Beasley is hopeful that horsemen will spread the word and help lure others to Keeneland in prepping for the first jewel in racing’s Triple Crown. For now it’s just a matter of whether training here produces a Derby champion, a prospect Romans feels good about.

“It’s by far the best choice I’ve had there,” he said. “I like prepping at Keeneland and doing all my work in Kentucky.”

Wood Memorial boosts purse to attract top horses

Getty Images
Leave a comment

NEW YORK — The Wood Memorial purse could increase to $1 million as part of a bonus created to entice the top 3-year-olds to run in the Kentucky Derby prep on April 7.

New York Racing Association officials said Saturday that the presence of any horse in the field with a previous Grade 1 or Group 1 victory would increase the purse from $750,000 to $1 million if the qualifying horse starts. In that case, the winner would receive $590,000, the runner-up would earn $190,000 and third would be worth $90,000.

The Wood is run at 1 1/8 miles at Aqueduct. The race is part of the Road to the Kentucky Derby prep series that awards 100 points to the winner, 40 to second, 20 to third and 10 to fourth. The top 20 horses on the leaderboard earn starting spots in the Derby on May 5.

Jack Van Berg dies at 81

AP Photo
Leave a comment

Jack Van Berg, a Hall of Fame trainer who oversaw Alysheba to victories in the 1987 Kentucky Derby and Preakness, died Wednesday. He was 81.

He died in a Little Rock, Arkansas, hospital, according to a spokeswoman for Oaklawn Park, where Van Berg had relocated his training base after leaving Southern California in 2013. No cause was given.

Van Berg ranks fourth all-time among trainers in North America, with 6,523 victories from 41,164 starts, according to Equibase. He had career purse earnings of $85,925,482.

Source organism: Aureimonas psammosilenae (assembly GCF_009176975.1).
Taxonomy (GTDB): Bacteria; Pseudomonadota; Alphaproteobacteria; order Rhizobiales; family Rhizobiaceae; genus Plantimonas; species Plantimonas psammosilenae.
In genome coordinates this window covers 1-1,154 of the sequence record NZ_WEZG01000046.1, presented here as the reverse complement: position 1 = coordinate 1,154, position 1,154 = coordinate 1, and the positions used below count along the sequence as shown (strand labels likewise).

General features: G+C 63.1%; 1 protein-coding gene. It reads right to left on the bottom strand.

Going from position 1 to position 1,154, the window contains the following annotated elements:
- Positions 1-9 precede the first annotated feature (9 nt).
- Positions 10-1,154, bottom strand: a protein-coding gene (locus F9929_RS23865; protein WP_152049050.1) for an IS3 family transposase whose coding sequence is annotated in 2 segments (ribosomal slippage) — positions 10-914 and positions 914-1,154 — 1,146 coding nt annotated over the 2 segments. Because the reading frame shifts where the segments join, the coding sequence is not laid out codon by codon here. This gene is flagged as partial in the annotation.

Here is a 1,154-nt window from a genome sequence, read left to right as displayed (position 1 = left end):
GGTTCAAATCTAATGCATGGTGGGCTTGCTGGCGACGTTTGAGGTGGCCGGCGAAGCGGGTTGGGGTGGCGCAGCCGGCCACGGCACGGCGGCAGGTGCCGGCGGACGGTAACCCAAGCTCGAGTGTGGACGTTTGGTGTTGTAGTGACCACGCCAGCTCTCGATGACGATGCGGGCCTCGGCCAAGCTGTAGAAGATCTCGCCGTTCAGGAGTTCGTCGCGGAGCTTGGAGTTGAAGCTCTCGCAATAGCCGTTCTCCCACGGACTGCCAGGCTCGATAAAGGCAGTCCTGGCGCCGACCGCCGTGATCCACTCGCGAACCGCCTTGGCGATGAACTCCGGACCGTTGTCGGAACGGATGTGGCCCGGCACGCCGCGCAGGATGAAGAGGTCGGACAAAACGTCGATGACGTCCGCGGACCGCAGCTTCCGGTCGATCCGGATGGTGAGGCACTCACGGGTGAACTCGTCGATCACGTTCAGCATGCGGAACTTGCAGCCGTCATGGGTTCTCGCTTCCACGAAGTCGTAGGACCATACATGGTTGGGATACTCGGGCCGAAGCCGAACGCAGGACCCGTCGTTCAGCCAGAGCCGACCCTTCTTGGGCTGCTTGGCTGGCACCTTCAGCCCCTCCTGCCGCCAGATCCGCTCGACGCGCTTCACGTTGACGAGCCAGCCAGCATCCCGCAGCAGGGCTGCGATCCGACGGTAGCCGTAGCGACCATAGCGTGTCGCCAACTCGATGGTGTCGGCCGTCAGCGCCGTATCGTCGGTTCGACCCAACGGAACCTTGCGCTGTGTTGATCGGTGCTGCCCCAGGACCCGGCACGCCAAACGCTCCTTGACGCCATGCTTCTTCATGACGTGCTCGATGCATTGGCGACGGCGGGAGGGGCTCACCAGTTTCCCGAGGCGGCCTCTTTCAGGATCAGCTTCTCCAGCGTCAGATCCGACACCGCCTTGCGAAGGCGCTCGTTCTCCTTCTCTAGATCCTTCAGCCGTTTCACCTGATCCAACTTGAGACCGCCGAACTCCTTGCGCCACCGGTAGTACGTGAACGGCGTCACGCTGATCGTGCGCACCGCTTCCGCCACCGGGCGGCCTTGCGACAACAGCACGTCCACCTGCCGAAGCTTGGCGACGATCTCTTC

In the Derby, Alysheba and jockey Chris McCarron were nearly knocked down at the top of the stretch by Bet Twice. Alysheba recovered and won despite having just one career victory before the Run for the Roses. Alysheba won the Preakness to set up a try for the Triple Crown but finished fourth in the Belmont.

As a 4-year-old, Alysheba won the 1988 Breeders’ Cup Classic and went on to earn the Eclipse Award for Horse of the Year.

Van Berg saddled Gate Dancer to victory in the 1984 Preakness. That same year, he earned the Eclipse Award for Outstanding Trainer.

Van Berg was elected to the National Museum of Racing and Hall of Fame in 1985. His father, trainer Marion Van Berg, already was there, having entered in 1970.

From 1959-77, Van Berg was the leading trainer at Ak-Sar-Ben racetrack in Omaha, Nebraska. In 1976, he won a record 496 races and was the nation’s leading trainer, with $2,976,196 in purse earnings.

In 1987, Van Berg became the first trainer to win 5,000 races when he saddle Art’s Chandelle to victory at Arlington Park outside Chicago.

He trained in Southern California for 41 years until moving to Oaklawn in Hot Springs, Arkansas, after Hollywood Park closed in December 2013. Van Berg blamed the cities of Inglewood and Los Angeles and the state of California for the track’s closure.

“I just think it’s a pathetic thing,” he said at the time. “It’s ridiculous to let something like this that so many people love and thrive on close. They did everything they could to kill racing. I’ve had enough. I don’t like California racing anymore. I don’t like the way they run it and what they do.”

Van Berg mentored Hall of Famer Bill Mott, who began as an assistant to him.

Born June 7, 1936, in Columbus, Nebraska, John Charles Van Berg began training for his father in the 1960s. The elder Van Berg trained nearly 1,500 winners but was more successful as an owner, winning 4,691 races and $13,936,965. He was the first inductee of the Nebraska Racing Hall of Fame, and his son followed him.